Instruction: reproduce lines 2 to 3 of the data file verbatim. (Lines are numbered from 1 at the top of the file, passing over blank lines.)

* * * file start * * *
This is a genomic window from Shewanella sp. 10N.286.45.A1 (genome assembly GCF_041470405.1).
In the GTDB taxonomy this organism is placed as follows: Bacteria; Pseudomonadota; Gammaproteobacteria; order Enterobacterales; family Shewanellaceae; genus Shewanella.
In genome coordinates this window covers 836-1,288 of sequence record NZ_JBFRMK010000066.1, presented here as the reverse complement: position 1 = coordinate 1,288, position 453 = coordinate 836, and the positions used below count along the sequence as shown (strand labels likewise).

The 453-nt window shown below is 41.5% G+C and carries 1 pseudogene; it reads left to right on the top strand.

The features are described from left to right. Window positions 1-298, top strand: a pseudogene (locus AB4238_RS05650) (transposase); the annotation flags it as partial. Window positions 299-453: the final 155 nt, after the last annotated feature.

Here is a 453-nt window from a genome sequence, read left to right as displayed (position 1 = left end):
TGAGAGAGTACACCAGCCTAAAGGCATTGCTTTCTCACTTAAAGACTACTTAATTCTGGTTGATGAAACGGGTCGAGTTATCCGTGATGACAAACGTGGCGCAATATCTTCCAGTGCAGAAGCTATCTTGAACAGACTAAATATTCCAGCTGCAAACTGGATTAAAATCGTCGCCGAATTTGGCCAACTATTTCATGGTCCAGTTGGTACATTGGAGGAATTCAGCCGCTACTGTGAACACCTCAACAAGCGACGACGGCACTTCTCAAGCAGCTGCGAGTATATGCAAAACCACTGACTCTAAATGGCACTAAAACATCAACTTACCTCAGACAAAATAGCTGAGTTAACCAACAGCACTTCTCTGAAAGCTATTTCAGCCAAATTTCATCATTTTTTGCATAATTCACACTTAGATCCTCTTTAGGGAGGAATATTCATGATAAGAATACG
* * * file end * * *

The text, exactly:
In the GTDB taxonomy this organism is placed as follows: Bacteria; Pseudomonadota; Gammaproteobacteria; order Enterobacterales; family Shewanellaceae; genus Shewanella.
In genome coordinates this window covers 836-1,288 of sequence record NZ_JBFRMK010000066.1, presented here as the reverse complement: position 1 = coordinate 1,288, position 453 = coordinate 836, and the positions used below count along the sequence as shown (strand labels likewise).